Foreign Languages

May 16, 2010

On fake Asian politeness

Aung Si writes: “...The people were very polite to me, but you could always tell what they were really thinking...”. I realised he was actually talking about the dreaded “fake Asian politeness”.

Aung Si writes:

A friend of mine returned to Australia after a week-long holiday in Tokyo, and had the following to report: “It was awesome! The food was great, and the country’s amazing! The people were very polite to me, but you could always tell what they were really thinking…”

That came as quite a surprise, given that this friend speaks no Japanese. He’d never been to Japan before, and as far as I could tell, didn’t have any Japanese friends either. I realised he was actually talking about the dreaded “fake Asian politeness”.

Faking it by degrees

If this friend had taken the trouble to learn some Japanese, he might have had access to a lot more ammunition with which to back up his claim. The Japanese language abounds with grammatical and lexical strategies to give speakers the ability to sound moderately, very or extremely polite, depending on the social situation. You must convert everyday words like ‘give’, ‘eat’, ‘family’, ‘lunch box’ or ‘name’ to their ‘honorific’ forms when speaking to someone of higher status, and requests and refusals frequently take the form of vague and often impenetrable (to an English speaker, at least) half-sentences like “I’d like to go to the bus stop, but…” (i.e. How do I get there?) and, “The weekend’s a bit…” (i.e. I’m busy this weekend). Some politeness formulae are translated in textbooks into clunky, almost nauseating English: “Please look favourably upon my humble request” is my personal favourite.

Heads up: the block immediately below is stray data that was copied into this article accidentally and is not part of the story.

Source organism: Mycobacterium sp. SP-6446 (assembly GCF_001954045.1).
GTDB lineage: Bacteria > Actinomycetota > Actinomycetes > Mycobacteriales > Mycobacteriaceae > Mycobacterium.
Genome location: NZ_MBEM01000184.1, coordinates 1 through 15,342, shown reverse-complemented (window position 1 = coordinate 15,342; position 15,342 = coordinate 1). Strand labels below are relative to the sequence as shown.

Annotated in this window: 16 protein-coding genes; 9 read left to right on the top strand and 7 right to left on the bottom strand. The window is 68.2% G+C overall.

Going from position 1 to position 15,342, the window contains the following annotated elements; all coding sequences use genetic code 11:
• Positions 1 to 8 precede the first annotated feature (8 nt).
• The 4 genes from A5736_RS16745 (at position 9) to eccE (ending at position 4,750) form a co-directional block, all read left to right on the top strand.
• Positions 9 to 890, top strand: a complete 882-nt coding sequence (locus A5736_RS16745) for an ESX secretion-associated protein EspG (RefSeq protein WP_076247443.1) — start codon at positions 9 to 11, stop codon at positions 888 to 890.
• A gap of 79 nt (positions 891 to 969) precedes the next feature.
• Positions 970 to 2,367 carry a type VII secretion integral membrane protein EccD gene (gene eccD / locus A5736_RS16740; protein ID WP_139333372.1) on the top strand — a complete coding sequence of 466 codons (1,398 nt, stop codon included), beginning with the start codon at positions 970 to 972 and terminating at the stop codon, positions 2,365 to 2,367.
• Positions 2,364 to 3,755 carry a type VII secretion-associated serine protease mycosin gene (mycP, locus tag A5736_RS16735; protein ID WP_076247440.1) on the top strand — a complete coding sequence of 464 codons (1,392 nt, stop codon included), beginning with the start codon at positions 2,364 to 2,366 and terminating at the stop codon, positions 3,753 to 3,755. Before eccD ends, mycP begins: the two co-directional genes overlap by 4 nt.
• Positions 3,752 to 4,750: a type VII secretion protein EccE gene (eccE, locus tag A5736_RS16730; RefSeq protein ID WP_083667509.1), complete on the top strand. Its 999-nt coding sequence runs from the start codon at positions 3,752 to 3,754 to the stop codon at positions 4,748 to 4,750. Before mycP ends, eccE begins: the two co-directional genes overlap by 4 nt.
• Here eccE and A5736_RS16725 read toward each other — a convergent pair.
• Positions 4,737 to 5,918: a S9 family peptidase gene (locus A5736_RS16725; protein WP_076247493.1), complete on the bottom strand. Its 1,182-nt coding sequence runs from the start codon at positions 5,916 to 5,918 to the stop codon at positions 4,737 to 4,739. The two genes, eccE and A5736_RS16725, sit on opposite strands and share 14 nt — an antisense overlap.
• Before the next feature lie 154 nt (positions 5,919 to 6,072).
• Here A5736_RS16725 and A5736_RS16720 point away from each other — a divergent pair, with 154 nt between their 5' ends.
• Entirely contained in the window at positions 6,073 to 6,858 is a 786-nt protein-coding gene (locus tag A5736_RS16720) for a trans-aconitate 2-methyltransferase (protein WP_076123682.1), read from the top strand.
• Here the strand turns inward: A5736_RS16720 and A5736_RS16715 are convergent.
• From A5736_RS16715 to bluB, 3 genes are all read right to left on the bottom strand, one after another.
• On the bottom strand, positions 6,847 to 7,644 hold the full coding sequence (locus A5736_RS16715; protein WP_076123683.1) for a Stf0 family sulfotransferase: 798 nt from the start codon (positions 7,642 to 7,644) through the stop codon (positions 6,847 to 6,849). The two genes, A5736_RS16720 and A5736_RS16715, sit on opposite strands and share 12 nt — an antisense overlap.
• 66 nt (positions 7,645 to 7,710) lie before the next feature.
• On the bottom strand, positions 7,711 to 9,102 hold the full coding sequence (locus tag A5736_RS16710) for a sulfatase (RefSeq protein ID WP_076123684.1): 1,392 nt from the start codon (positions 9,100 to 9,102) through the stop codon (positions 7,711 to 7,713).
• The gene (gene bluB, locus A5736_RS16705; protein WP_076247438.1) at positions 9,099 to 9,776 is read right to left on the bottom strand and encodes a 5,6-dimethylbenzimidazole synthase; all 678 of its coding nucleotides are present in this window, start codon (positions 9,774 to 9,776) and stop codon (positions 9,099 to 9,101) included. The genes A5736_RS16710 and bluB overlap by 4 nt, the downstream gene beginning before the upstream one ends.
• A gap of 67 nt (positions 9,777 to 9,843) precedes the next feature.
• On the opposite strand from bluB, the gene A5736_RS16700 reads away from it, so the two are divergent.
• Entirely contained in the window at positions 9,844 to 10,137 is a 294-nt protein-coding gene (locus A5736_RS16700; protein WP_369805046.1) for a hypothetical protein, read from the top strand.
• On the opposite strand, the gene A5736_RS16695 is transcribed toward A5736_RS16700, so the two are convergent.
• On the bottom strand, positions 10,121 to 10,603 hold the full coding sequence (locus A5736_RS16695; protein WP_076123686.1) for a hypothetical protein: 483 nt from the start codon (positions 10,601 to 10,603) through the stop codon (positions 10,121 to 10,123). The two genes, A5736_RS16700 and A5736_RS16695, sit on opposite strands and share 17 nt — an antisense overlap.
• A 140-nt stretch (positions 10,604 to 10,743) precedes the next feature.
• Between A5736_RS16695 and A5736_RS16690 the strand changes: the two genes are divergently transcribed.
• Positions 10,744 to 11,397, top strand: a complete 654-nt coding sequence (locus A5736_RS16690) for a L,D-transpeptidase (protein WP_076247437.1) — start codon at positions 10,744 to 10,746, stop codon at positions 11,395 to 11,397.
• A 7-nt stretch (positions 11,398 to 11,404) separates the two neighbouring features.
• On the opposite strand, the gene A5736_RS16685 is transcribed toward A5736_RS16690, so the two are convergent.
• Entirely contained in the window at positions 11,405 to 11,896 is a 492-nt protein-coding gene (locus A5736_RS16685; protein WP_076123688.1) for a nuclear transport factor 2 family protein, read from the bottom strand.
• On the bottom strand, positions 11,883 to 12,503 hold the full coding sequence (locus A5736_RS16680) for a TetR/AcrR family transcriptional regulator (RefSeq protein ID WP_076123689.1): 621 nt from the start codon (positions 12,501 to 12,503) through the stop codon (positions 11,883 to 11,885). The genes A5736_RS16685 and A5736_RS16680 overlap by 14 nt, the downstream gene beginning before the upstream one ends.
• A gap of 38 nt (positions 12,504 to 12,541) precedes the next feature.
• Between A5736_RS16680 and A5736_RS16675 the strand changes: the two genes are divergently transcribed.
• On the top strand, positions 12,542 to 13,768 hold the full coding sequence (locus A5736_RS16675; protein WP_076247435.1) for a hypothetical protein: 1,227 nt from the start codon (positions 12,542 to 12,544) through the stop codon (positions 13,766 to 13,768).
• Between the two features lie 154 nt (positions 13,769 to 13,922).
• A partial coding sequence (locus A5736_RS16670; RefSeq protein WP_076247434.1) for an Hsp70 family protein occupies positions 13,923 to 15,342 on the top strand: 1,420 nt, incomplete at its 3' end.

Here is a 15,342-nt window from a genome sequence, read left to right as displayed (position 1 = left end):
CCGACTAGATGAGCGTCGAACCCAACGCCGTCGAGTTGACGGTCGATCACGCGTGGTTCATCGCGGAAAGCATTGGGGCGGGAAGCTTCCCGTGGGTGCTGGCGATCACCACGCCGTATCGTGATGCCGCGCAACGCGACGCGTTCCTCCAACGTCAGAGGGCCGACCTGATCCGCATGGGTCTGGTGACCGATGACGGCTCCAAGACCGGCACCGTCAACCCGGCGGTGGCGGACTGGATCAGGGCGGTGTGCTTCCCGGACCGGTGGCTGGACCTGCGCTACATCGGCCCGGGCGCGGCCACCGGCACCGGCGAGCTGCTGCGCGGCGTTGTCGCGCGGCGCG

There’s no denying it – Japanese has a lot of obligatory politeness built into it. But there’s nothing ‘fake’ about these expressions. They’re simply things you say, automatically and routinely, that mark you as a competent, functioning member of Japanese society. English has its own quirks too: wishing people a “good morning” is quite alien to many cultures, and lots of languages make do with a simple, “Give me some salt”, instead of the more familiar, but convoluted, “Would you mind passing me the salt?” A Japanese linguist studying everyday Australian English might feel compelled to note the following puzzling exchanges in his/her field notebook:

16/07/09, Location: Office, beside vending machine, Situation: Afternoon tea
Person A: Could I borrow 20 cents for the Coke machine?
Person B: There you go.
Person A: Thanks mate, you’re a champion!
(note to self: check possibility that ‘champion’ means ‘doer of very small favour’)

06/04/10, Location: Supermarket checkout, Situation: Paying for groceries
Supermarket employee: Hey, how’s it going?
Customer: Yeah, not too bad. Yourself?
Supermarket employee: Ah, you know, keeping busy. Did you have a good long weekend?
Customer: Yes, I had a lovely time at the coast.
Supermarket employee: Oh, that’s good to hear. That’ll be $5.20, thanks!
(note to self: near-identical conversations recorded on all previous visits to supermarkets. evidence of extreme empathy for complete strangers? extreme inquisitiveness?)

25/12/08, Location: Living room of house, Situation: Gift opening ceremony during annual Christmas festival
Person A: Oh my God! Thank you SO much! It’s what I’ve always wanted! How did you know??!!